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Schtick & Stones

The temptation of being ‘creative.’
Schtick & Stones
Image: Martin Poole / Getty Images

I recently spoke at a Christian school’s chapel service, and it might have been more fun to cut off my leg. In fact, I thought about cutting off my leg. These kids were not interested in being at chapel, and they really weren’t interested in listening to me.

Let me set the scene.

High-school students wander into a school gymnasium for a chapel that few, if any, of them want. The school’s chapel is held in the school gymnasium, which is never a space that screams “worship.” Not only were we worshiping in a gym, it was a gym that serves double-duty as an auditorium. A few hours after chapel this room will be packed by basketball and cheer practice.

The sound system is ad hoc, and a portable screen has been pulled out, rolled in, and unfurled on the stage. A talented teacher begins leading worship, but no one, not even the teachers, bother to join him in singing. The teachers are too busy monitoring the students, which is mostly commanding them to take out their Airpods and turn off their phones.

One thing was clear: These students did not want to be here. The best that can be said about their mandatory chapel is that it is a 30-minute break from their mandatory classes.

It’s into this breach, after three or four songs that I, someone who they don’t know and who doesn’t know them, must bring a word from God. It’s in these moments that I remind myself that God’s Word never returns void and that what is about to happen has very little to do with me. Preparation, study, and giftedness matter, but if God’s not at work, no amount of craft or content will make a difference.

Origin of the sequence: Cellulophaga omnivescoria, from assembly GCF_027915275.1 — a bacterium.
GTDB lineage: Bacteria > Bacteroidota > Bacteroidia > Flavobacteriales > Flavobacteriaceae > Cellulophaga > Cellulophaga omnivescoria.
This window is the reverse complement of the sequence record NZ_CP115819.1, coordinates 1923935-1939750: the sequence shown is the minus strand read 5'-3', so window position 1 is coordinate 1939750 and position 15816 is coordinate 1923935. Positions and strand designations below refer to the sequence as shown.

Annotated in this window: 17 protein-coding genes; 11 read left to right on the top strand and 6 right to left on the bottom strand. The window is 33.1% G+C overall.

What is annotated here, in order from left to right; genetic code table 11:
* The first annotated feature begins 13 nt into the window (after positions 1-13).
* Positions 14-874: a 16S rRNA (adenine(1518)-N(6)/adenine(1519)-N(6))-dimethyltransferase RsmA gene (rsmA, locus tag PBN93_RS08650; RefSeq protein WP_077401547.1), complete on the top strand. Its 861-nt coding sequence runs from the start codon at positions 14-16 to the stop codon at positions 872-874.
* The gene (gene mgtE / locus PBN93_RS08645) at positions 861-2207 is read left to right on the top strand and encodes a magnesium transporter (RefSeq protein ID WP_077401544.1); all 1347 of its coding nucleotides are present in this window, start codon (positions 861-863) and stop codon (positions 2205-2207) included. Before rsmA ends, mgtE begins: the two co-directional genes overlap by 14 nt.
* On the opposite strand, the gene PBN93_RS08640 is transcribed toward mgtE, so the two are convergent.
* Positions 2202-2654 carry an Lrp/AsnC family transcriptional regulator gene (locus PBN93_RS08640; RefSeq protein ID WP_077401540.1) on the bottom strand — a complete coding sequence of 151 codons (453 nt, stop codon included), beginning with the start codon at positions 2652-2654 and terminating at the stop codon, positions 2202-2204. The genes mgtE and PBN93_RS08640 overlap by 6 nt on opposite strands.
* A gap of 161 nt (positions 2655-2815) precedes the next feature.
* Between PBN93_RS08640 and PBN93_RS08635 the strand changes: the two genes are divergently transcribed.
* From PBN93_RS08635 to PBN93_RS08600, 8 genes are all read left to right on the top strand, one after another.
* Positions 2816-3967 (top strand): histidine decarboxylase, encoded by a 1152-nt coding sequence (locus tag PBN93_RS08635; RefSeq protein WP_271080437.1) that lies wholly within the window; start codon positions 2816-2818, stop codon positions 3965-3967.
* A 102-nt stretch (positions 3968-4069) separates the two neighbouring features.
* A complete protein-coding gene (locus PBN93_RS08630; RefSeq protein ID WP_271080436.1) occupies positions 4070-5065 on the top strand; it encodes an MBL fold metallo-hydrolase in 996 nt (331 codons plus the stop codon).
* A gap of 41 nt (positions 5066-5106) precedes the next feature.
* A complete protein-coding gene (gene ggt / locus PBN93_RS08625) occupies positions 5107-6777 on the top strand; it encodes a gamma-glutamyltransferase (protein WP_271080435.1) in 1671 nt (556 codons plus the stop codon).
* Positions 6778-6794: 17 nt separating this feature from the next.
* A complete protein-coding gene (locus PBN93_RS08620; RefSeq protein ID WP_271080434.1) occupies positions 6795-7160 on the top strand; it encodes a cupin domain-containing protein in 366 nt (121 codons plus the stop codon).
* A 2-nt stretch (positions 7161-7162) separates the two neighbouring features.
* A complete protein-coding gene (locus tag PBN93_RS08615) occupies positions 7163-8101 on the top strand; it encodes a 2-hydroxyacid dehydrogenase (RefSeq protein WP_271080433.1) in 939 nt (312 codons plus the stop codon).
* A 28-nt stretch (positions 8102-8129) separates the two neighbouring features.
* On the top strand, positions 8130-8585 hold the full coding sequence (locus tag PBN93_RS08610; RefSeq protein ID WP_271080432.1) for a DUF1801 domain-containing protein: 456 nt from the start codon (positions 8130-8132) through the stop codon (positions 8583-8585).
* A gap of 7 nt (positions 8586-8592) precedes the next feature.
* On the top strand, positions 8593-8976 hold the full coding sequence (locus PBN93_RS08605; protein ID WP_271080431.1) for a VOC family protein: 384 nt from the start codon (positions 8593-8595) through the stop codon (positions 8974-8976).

At least those are my thoughts in my better moments. In my lessor moments, I get nervous. I get downright scared. I sometimes worry that I’m going to stand in front of people and bore them or maybe they’ll fall asleep or worse, get that withering look of how truly disinteresting and lame I am.

Fear of Being Boring

I know from my speaking and preaching clients that many other preachers fear the same. We fear that what we are doing just isn’t, well, good enough. In those moments, that’s when we are most tempted to do something “creative,” something attention grabbing, something interesting. The problem, though, is that what is often called “creative” isn’t. It’s schtick. It’s a sideshow!

Since Eutychus fell out the window, preachers have worried about being boring. And let’s face it, there just aren’t as many tantalizing tools at the preacher’s disposal as the television and film director or musician has.

Pastors have brought in live petting zoos onto the stage, rub spit into the faces of church members, cursed and yelled at their communities, wear $700 shoes and designer clothes, and stalk local celebrities trying to get them to come to their church, because of the same fears I felt in that school chapel.

Don’t get me wrong. There is a space for creativity in preaching. In fact, too much preaching suffers from a lack of creativity. Yet there is a difference, perhaps a fine one, between creativity and schtick. Creativity enhances a message. Schtick enhances its performer.